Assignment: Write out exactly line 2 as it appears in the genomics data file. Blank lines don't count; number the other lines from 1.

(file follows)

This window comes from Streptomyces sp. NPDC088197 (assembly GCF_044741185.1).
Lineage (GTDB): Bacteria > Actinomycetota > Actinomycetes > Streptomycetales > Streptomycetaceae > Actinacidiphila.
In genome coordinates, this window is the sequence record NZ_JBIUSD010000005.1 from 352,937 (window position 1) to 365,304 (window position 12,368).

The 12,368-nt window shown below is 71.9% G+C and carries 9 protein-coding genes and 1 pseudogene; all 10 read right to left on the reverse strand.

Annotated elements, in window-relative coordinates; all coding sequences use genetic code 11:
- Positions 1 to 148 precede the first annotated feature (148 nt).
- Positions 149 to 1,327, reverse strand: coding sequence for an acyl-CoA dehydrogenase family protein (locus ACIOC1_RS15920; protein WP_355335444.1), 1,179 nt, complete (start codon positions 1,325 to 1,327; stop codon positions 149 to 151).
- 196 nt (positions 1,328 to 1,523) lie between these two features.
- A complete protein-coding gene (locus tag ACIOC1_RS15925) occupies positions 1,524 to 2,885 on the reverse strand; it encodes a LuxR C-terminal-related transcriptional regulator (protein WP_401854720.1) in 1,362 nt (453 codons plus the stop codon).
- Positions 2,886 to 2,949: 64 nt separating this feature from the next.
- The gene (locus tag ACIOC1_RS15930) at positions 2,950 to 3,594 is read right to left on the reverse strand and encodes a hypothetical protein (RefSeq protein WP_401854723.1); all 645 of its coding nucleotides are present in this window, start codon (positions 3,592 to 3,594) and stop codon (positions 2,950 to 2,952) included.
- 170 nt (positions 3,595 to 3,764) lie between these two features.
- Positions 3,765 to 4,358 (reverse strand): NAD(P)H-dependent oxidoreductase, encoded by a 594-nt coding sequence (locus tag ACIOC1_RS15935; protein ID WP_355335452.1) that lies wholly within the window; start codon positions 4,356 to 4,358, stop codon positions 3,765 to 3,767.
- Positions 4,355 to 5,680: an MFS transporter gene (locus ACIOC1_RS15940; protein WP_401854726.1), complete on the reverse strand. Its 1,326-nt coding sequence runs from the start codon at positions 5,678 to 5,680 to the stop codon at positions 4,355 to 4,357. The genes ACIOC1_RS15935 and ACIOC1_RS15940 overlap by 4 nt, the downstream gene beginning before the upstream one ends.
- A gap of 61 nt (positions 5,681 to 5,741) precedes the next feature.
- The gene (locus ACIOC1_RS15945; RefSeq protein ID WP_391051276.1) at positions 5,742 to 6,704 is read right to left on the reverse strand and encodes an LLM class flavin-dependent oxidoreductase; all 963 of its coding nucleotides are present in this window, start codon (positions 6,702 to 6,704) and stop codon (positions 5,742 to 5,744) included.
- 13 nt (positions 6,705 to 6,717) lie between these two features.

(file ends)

Lineage (GTDB): Bacteria > Actinomycetota > Actinomycetes > Streptomycetales > Streptomycetaceae > Actinacidiphila.